5 May saw the final Conference in the 2-year EU-funded LEARN project on research data management (RDM), which has been led by UCL. This attracted 128 registrations in Senate House from 21 countries, with 95 institutions represented.

Deliverables IMG_4286The day opened with a keynote presentation by Professor Kurt Deketelaere (Secretary General of LERU, the League of European Research Universities). Kurt gave a challenging presentation on the need for universities to get serious about RDM. He noted the leadership role that Europe is playing in delivering RDM solutions. Further keynote addresses in the Programme from Spain and Finland amplified the theme from the point of view of research-intensive universities and infrastructure suppliers. Panel sessions with guest members answered questions from the audience on RDM and debated with each other the validity of current approaches and views.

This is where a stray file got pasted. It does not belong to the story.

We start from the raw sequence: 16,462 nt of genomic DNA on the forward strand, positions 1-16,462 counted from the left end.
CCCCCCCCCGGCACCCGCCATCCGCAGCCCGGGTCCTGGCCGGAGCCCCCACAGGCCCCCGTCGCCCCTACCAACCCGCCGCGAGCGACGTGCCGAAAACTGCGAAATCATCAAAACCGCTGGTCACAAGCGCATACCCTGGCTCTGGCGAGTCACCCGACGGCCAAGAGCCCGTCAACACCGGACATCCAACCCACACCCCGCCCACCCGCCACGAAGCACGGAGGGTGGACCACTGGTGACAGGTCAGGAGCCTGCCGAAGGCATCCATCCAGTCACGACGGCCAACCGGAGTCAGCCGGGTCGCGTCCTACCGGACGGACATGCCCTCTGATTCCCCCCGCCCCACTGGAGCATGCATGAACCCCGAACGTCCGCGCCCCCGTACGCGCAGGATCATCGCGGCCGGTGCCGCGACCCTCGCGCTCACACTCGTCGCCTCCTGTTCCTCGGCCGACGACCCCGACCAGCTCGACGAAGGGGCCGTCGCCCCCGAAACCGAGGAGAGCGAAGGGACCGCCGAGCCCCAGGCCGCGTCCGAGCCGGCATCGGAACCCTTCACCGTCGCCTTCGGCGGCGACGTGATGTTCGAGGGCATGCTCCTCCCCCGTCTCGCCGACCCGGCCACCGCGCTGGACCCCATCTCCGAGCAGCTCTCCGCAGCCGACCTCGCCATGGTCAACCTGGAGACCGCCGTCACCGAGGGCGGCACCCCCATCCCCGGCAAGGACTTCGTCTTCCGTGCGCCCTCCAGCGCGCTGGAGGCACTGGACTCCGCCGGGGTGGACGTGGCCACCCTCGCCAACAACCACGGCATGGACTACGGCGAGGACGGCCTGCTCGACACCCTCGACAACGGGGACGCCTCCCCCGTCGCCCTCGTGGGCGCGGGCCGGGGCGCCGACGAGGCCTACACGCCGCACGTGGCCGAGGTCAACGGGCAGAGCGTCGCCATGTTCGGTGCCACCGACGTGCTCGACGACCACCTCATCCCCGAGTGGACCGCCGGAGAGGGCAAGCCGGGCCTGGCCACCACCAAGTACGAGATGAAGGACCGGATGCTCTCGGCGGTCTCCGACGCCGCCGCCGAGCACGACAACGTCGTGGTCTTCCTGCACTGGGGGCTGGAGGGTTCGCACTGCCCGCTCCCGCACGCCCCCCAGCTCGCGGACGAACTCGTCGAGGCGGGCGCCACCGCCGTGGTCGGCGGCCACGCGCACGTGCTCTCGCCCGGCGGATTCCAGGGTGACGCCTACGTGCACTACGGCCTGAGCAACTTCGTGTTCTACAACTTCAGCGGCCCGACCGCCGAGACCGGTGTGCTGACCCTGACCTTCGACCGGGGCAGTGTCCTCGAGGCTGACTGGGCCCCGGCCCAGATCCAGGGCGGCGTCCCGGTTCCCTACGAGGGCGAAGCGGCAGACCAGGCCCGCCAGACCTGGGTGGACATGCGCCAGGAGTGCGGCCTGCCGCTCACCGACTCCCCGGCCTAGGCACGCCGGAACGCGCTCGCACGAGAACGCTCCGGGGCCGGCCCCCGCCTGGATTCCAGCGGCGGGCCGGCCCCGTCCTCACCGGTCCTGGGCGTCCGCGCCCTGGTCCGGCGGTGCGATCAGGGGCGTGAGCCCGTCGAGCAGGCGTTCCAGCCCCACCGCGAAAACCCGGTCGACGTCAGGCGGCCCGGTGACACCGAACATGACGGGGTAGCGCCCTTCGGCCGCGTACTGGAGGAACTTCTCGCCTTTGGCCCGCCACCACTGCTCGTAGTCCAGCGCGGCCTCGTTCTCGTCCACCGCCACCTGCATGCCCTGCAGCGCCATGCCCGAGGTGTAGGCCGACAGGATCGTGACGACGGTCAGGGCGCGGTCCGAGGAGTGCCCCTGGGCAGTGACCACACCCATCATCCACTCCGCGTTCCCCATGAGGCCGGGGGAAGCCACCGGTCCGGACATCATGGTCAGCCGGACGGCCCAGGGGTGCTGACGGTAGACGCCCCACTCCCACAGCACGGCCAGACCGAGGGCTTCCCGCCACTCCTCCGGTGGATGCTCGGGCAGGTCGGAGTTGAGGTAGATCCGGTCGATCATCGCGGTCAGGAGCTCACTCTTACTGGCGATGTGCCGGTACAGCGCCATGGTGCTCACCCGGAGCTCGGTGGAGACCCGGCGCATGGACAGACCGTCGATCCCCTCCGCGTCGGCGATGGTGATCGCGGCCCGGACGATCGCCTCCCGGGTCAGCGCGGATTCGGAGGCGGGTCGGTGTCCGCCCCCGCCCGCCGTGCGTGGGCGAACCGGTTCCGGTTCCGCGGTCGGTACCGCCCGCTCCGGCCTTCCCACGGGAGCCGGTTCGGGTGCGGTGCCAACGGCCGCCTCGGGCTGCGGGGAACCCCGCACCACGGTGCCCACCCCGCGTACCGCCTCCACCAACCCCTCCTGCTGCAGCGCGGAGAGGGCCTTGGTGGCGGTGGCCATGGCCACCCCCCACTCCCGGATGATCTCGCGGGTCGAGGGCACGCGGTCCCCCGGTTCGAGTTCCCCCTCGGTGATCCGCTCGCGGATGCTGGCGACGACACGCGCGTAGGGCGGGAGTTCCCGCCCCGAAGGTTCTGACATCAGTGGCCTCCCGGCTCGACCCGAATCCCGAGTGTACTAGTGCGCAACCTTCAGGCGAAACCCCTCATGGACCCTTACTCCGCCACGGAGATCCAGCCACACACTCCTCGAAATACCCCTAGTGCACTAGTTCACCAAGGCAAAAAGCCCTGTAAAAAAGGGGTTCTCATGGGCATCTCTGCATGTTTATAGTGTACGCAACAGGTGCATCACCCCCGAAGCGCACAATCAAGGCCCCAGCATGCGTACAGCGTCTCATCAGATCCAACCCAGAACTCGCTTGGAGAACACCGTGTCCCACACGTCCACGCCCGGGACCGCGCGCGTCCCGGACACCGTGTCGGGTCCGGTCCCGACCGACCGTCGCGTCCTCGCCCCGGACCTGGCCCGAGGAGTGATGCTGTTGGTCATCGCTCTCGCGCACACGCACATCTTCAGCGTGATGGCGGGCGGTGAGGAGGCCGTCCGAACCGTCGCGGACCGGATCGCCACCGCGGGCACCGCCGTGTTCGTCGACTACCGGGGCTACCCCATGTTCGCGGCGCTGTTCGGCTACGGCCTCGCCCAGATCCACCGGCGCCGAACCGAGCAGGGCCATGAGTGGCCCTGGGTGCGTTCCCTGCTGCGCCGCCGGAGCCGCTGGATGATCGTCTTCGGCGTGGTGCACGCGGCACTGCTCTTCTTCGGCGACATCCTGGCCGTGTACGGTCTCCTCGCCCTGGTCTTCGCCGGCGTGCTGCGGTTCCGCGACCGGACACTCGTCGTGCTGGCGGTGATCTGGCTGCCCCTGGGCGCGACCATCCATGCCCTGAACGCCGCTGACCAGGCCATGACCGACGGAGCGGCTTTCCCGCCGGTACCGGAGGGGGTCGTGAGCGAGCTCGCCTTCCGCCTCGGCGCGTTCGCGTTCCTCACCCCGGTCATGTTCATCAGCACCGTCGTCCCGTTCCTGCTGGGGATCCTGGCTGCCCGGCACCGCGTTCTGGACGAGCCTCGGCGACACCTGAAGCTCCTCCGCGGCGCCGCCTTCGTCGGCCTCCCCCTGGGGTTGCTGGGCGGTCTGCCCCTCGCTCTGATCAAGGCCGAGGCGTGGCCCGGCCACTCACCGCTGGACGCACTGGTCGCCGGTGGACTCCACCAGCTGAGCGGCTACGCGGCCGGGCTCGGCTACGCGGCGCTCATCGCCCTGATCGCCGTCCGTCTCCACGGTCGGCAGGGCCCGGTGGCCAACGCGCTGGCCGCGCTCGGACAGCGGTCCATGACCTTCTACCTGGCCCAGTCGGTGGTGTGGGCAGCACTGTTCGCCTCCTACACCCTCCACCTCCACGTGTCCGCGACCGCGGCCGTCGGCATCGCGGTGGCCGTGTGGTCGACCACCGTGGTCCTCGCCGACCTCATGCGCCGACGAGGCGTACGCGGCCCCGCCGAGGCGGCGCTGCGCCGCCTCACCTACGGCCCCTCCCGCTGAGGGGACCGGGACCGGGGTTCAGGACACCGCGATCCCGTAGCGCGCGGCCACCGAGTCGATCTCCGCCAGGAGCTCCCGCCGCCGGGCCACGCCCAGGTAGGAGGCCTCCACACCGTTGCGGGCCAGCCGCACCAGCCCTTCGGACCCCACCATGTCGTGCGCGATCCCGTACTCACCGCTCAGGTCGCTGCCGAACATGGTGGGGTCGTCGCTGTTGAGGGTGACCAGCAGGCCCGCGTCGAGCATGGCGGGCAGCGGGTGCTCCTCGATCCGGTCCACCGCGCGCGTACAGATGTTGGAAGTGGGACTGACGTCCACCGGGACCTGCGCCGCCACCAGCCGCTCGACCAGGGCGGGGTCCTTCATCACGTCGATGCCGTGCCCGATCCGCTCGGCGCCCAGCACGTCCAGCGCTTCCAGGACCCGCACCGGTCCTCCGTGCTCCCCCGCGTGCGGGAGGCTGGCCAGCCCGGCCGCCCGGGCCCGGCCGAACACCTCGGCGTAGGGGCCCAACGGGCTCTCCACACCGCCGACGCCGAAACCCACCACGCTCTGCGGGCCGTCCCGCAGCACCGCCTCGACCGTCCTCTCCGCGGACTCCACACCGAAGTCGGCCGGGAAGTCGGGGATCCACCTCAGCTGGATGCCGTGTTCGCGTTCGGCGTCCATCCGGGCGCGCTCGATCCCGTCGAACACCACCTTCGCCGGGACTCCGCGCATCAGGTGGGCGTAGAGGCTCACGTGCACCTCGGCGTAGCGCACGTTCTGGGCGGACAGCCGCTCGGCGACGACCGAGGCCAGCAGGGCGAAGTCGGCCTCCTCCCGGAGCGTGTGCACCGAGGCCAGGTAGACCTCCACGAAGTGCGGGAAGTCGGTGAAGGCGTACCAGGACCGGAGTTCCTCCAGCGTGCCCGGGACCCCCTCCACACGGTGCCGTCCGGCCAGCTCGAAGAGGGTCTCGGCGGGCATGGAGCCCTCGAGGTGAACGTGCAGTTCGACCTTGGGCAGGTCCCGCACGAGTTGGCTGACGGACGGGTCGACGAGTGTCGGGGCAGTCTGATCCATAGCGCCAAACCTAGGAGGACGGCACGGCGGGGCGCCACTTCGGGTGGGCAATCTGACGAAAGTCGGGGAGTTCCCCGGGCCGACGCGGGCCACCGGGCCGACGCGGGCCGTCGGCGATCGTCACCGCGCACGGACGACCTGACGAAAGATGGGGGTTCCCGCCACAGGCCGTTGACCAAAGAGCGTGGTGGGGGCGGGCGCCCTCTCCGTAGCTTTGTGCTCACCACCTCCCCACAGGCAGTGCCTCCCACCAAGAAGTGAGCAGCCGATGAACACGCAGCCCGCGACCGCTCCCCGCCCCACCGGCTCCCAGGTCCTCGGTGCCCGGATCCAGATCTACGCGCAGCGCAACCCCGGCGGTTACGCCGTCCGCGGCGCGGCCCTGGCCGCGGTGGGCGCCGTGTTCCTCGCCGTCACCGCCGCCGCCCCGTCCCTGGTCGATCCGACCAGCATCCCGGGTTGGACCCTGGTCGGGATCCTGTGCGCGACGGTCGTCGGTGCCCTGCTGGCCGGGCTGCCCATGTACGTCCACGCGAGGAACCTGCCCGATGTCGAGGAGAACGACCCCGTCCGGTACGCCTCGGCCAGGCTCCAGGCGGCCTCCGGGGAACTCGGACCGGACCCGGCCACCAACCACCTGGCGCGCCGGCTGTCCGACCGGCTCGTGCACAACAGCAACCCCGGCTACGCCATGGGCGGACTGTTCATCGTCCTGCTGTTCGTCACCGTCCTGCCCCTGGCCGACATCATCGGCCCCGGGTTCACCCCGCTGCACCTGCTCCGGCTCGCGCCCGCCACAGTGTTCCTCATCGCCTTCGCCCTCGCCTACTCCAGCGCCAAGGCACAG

After lunch, the Conference broke into 4 parallel Tutorials, for which UCL led 2. I gave a tutorial on how to use the 200-page LEARN Toolkit of 23 Best Practice Case Studies. June Hedges, Myriam Fellous-Sigrist and Daniel Van Strien also gave a tutorial on engaging early career researchers in RDM issues.

The final keynote was delivered by Dr Claudio Gutierrez of the University of Chile, illustrating with an apple and two books  that research data has become the new currency of the research environment.

The Conference marked the end of the LEARN project, which officially finishes at the close of the month. Twitter postings underline how valuable attenders found the event. CODATA and EUDAT have commended the Toolkit of Best Practice Case Studies. In one of the video podcasts from the day, a North American visitor commented that (as a result of his attendance) he felt Europe was more advanced than the USA in tackling RDM issues. This, and other podcasts, will be available on the LEARN website (along with videos of all the plenary sessions). The podcasts can currently be seen via Twitter and are discoverable under the hashtag #learnldn.

The LEARN partners have enjoyed working together so much over the last 2 years that we are already planning a LEARN II – this time focussed on the whole area of Open Science.